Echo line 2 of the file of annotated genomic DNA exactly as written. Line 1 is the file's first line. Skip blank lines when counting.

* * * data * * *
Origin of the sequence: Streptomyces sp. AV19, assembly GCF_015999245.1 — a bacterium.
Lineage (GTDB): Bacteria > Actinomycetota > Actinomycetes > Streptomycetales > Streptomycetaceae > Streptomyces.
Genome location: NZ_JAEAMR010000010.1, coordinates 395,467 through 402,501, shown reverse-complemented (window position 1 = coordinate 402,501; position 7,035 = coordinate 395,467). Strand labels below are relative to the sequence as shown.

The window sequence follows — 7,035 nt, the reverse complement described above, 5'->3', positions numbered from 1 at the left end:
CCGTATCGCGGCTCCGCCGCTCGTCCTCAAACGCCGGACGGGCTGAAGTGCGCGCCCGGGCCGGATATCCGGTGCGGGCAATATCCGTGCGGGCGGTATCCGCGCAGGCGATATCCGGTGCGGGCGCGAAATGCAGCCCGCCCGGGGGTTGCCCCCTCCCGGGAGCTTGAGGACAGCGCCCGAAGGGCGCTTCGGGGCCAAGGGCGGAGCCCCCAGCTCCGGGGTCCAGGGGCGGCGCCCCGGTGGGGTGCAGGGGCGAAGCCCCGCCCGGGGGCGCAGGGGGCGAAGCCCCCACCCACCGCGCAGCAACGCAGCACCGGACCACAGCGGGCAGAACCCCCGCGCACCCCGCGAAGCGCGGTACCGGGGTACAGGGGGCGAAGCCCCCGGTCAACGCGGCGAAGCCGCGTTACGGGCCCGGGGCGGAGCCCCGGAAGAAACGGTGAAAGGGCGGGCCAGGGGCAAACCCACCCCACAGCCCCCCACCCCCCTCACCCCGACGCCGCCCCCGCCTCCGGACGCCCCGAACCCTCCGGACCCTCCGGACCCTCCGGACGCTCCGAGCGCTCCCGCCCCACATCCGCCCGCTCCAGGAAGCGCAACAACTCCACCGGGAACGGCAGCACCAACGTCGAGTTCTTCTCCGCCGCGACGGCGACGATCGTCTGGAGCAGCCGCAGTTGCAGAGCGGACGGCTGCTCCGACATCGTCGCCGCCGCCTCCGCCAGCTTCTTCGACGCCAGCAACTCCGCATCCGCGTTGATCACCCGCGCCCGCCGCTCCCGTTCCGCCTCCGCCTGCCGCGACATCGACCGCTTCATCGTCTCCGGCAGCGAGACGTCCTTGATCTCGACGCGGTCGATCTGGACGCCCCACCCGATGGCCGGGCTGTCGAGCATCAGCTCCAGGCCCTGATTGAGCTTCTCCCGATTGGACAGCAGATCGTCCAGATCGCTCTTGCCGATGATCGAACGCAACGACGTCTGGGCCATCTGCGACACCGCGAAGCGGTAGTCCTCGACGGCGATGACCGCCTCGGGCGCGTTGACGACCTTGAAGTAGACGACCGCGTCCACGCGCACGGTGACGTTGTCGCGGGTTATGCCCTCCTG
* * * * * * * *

Lineage (GTDB): Bacteria > Actinomycetota > Actinomycetes > Streptomycetales > Streptomycetaceae > Streptomyces.